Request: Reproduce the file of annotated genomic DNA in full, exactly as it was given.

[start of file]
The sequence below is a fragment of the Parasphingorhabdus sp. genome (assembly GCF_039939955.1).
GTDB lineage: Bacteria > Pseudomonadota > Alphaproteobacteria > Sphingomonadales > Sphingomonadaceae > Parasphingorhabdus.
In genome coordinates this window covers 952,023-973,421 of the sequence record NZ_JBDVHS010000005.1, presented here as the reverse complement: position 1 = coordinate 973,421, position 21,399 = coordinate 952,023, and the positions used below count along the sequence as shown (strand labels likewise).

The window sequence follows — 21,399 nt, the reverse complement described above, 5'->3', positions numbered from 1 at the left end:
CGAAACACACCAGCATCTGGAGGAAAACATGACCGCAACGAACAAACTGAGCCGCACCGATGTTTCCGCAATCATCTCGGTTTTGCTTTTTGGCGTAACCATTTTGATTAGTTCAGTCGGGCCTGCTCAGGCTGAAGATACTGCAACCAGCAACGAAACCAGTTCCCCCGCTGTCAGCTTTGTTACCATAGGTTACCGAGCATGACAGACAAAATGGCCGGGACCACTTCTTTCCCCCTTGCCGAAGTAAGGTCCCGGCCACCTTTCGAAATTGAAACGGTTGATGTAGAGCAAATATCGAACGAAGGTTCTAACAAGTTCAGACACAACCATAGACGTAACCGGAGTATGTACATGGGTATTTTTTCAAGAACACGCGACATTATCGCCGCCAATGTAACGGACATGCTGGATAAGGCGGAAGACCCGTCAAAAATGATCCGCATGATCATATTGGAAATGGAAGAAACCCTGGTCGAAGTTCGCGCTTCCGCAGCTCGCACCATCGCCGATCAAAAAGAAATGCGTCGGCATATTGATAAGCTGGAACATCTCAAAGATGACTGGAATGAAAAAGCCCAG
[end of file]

The sequence below is a fragment of the Parasphingorhabdus sp. genome (assembly GCF_039939955.1).
GTDB lineage: Bacteria > Pseudomonadota > Alphaproteobacteria > Sphingomonadales > Sphingomonadaceae > Parasphingorhabdus.
In genome coordinates this window covers 952,023-973,421 of the sequence record NZ_JBDVHS010000005.1, presented here as the reverse complement: position 1 = coordinate 973,421, position 21,399 = coordinate 952,023, and the positions used below count along the sequence as shown (strand labels likewise).

The window sequence follows — 21,399 nt, the reverse complement described above, 5'->3', positions numbered from 1 at the left end:
CGAAACACACCAGCATCTGGAGGAAAACATGACCGCAACGAACAAACTGAGCCGCACCGATGTTTCCGCAATCATCTCGGTTTTGCTTTTTGGCGTAACCATTTTGATTAGTTCAGTCGGGCCTGCTCAGGCTGAAGATACTGCAACCAGCAACGAAACCAGTTCCCCCGCTGTCAGCTTTGTTACCATAGGTTACCGAGCATGACAGACAAAATGGCCGGGACCACTTCTTTCCCCCTTGCCGAAGTAAGGTCCCGGCCACCTTTCGAAATTGAAACGGTTGATGTAGAGCAAATATCGAACGAAGGTTCTAACAAGTTCAGACACAACCATAGACGTAACCGGAGTATGTACATGGGTATTTTTTCAAGAACACGCGACATTATCGCCGCCAATGTAACGGACATGCTGGATAAGGCGGAAGACCCGTCAAAAATGATCCGCATGATCATATTGGAAATGGAAGAAACCCTGGTCGAAGTTCGCGCTTCCGCAGCTCGCACCATCGCCGATCAAAAAGAAATGCGTCGGCATATTGATAAGCTGGAACATCTCAAAGATGACTGGAATGAAAAAGCCCAG